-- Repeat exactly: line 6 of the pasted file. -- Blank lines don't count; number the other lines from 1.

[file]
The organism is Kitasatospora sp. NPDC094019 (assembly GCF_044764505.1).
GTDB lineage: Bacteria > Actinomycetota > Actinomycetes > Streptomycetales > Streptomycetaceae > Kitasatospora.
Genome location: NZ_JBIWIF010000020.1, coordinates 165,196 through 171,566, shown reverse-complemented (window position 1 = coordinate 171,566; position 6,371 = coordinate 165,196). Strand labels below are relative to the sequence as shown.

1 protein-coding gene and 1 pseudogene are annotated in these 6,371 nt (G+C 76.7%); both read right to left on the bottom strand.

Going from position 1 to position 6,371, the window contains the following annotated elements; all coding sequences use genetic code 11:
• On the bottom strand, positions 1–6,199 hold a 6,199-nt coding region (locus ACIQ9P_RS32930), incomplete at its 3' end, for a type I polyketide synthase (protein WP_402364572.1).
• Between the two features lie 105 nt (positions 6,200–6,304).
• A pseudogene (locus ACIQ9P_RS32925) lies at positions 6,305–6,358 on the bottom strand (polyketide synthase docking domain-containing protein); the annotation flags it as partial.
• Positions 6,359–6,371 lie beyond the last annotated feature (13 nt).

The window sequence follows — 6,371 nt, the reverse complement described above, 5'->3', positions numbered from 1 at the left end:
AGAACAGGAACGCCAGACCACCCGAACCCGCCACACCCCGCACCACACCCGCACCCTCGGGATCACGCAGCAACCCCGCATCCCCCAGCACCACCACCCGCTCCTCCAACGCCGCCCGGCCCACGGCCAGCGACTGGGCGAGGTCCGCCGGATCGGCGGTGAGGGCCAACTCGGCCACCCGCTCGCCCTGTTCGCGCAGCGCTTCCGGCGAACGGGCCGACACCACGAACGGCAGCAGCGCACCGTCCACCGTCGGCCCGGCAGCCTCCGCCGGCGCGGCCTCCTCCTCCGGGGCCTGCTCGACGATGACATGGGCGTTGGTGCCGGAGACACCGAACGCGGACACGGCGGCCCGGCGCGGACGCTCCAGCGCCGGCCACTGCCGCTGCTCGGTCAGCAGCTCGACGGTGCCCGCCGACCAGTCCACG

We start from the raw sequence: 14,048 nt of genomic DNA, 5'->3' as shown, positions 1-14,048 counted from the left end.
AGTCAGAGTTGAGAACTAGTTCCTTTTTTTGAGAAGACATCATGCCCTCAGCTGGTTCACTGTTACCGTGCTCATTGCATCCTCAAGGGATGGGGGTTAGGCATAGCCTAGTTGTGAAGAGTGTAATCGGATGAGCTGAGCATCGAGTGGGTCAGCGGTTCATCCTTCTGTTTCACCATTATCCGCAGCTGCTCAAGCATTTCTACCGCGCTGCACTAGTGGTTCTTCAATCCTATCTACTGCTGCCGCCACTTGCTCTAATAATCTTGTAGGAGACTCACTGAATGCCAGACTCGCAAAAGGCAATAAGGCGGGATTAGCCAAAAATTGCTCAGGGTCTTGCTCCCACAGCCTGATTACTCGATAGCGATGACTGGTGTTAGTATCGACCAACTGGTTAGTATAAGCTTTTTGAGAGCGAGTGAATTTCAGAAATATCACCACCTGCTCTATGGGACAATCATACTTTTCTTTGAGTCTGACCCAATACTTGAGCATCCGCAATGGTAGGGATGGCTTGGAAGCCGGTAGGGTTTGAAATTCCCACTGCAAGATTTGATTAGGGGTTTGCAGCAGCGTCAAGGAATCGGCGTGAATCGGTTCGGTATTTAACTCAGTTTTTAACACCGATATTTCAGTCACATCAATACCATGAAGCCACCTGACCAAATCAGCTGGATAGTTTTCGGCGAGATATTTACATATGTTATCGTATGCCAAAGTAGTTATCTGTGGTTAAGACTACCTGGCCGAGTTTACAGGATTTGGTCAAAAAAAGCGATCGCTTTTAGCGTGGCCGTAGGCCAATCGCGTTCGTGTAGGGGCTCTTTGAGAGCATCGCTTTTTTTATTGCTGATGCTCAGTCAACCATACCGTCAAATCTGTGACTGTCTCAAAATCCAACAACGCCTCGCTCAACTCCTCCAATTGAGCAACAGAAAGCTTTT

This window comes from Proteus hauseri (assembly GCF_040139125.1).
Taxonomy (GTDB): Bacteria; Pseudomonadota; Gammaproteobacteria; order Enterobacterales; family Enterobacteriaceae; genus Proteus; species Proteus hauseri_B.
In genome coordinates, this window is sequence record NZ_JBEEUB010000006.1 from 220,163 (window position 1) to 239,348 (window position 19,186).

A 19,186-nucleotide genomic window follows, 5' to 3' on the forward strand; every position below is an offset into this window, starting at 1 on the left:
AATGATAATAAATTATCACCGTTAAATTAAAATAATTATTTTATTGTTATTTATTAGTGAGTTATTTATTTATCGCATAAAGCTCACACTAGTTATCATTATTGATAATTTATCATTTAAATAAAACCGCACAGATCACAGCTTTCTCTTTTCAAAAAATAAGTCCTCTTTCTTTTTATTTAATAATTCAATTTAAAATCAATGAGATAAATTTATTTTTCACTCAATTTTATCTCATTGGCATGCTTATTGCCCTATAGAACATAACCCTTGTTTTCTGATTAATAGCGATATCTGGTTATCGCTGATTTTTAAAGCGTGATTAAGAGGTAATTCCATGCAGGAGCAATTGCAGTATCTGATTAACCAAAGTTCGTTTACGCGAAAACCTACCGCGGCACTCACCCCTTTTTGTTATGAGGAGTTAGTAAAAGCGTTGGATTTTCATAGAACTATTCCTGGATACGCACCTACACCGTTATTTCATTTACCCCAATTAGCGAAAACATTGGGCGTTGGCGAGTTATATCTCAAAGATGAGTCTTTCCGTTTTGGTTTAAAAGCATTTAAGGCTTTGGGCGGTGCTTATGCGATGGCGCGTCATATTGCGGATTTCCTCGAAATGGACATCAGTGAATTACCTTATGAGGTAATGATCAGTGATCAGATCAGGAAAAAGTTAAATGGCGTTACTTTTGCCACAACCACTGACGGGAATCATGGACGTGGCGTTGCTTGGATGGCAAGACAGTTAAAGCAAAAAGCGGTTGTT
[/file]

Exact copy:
• On the bottom strand, positions 1–6,199 hold a 6,199-nt coding region (locus ACIQ9P_RS32930), incomplete at its 3' end, for a type I polyketide synthase (protein WP_402364572.1).